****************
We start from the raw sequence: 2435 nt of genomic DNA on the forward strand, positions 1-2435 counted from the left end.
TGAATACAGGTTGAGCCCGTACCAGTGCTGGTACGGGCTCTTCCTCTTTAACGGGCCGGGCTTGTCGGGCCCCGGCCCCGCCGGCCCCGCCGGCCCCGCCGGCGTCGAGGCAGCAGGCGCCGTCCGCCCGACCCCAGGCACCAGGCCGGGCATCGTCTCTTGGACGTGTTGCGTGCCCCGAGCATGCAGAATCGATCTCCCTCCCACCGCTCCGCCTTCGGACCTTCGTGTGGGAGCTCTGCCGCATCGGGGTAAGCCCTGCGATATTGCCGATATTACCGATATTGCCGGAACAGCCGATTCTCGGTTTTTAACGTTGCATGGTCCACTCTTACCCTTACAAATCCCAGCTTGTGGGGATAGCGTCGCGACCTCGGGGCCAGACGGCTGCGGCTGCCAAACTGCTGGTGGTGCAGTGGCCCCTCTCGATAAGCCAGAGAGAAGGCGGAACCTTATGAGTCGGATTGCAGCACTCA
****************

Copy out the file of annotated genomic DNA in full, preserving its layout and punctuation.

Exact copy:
We start from the raw sequence: 2435 nt of genomic DNA on the forward strand, positions 1-2435 counted from the left end.
TGAATACAGGTTGAGCCCGTACCAGTGCTGGTACGGGCTCTTCCTCTTTAACGGGCCGGGCTTGTCGGGCCCCGGCCCCGCCGGCCCCGCCGGCCCCGCCGGCGTCGAGGCAGCAGGCGCCGTCCGCCCGACCCCAGGCACCAGGCCGGGCATCGTCTCTTGGACGTGTTGCGTGCCCCGAGCATGCAGAATCGATCTCCCTCCCACCGCTCCGCCTTCGGACCTTCGTGTGGGAGCTCTGCCGCATCGGGGTAAGCCCTGCGATATTGCCGATATTACCGATATTGCCGGAACAGCCGATTCTCGGTTTTTAACGTTGCATGGTCCACTCTTACCCTTACAAATCCCAGCTTGTGGGGATAGCGTCGCGACCTCGGGGCCAGACGGCTGCGGCTGCCAAACTGCTGGTGGTGCAGTGGCCCCTCTCGATAAGCCAGAGAGAAGGCGGAACCTTATGAGTCGGATTGCAGCACTCA